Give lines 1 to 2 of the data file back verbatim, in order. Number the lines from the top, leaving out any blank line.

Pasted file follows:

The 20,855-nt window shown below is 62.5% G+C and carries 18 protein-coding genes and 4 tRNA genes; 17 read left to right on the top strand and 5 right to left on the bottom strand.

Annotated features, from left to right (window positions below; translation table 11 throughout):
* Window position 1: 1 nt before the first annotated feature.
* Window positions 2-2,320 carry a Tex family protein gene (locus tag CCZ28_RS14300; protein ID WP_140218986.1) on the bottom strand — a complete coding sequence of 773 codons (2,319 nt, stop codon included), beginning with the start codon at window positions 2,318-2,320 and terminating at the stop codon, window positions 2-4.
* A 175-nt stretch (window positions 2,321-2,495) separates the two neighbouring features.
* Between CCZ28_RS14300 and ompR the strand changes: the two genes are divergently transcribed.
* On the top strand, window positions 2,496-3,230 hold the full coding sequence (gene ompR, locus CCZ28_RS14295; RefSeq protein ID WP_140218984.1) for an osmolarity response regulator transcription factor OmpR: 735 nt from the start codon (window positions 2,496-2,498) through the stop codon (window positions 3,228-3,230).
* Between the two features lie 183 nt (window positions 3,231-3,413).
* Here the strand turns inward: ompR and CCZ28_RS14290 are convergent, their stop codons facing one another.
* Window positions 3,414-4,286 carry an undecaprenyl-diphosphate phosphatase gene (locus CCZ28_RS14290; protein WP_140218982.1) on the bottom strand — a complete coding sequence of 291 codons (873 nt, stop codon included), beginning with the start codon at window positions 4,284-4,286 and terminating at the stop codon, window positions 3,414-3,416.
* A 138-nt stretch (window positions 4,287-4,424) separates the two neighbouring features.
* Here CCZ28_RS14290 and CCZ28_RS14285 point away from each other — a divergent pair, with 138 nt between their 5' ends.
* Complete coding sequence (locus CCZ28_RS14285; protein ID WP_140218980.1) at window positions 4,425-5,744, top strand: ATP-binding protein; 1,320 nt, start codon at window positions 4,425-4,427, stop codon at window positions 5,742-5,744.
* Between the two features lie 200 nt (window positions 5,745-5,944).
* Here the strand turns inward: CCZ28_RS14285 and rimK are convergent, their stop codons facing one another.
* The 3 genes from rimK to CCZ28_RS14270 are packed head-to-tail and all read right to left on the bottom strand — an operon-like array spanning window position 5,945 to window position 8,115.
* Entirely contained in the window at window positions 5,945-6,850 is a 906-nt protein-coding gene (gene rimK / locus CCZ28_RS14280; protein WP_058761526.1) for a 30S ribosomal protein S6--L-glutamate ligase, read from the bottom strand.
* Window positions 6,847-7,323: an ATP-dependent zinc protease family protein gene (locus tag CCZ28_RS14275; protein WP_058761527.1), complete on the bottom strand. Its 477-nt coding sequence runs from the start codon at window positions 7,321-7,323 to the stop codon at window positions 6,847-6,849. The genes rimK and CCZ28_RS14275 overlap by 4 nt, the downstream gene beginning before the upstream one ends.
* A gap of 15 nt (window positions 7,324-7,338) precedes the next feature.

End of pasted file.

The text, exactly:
The 20,855-nt window shown below is 62.5% G+C and carries 18 protein-coding genes and 4 tRNA genes; 17 read left to right on the top strand and 5 right to left on the bottom strand.

Annotated features, from left to right (window positions below; translation table 11 throughout):